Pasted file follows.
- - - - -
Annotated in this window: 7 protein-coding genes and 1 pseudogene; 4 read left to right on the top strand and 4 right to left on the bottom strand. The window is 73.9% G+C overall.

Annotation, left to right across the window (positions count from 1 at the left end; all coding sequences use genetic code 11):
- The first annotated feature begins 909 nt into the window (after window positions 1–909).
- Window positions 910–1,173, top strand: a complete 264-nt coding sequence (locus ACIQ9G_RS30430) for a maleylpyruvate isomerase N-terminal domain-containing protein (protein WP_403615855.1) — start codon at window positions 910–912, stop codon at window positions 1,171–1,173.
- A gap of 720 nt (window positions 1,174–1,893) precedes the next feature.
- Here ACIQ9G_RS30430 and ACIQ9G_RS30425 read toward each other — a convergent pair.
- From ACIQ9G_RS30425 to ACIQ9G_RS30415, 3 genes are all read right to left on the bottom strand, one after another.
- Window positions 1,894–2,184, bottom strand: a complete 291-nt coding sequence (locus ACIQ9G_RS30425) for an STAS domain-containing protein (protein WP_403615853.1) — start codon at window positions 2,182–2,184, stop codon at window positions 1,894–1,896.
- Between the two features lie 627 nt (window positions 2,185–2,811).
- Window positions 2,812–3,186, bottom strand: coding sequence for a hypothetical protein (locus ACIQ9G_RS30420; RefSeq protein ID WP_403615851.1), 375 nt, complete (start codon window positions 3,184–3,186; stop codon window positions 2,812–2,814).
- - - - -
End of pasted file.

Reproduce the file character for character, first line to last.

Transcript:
Annotated in this window: 7 protein-coding genes and 1 pseudogene; 4 read left to right on the top strand and 4 right to left on the bottom strand. The window is 73.9% G+C overall.

Annotation, left to right across the window (positions count from 1 at the left end; all coding sequences use genetic code 11):
- The first annotated feature begins 909 nt into the window (after window positions 1–909).
- Window positions 910–1,173, top strand: a complete 264-nt coding sequence (locus ACIQ9G_RS30430) for a maleylpyruvate isomerase N-terminal domain-containing protein (protein WP_403615855.1) — start codon at window positions 910–912, stop codon at window positions 1,171–1,173.
- A gap of 720 nt (window positions 1,174–1,893) precedes the next feature.
- Here ACIQ9G_RS30430 and ACIQ9G_RS30425 read toward each other — a convergent pair.
- From ACIQ9G_RS30425 to ACIQ9G_RS30415, 3 genes are all read right to left on the bottom strand, one after another.
- Window positions 1,894–2,184, bottom strand: a complete 291-nt coding sequence (locus ACIQ9G_RS30425) for an STAS domain-containing protein (protein WP_403615853.1) — start codon at window positions 2,182–2,184, stop codon at window positions 1,894–1,896.
- Between the two features lie 627 nt (window positions 2,185–2,811).
- Window positions 2,812–3,186, bottom strand: coding sequence for a hypothetical protein (locus ACIQ9G_RS30420; RefSeq protein ID WP_403615851.1), 375 nt, complete (start codon window positions 3,184–3,186; stop codon window positions 2,812–2,814).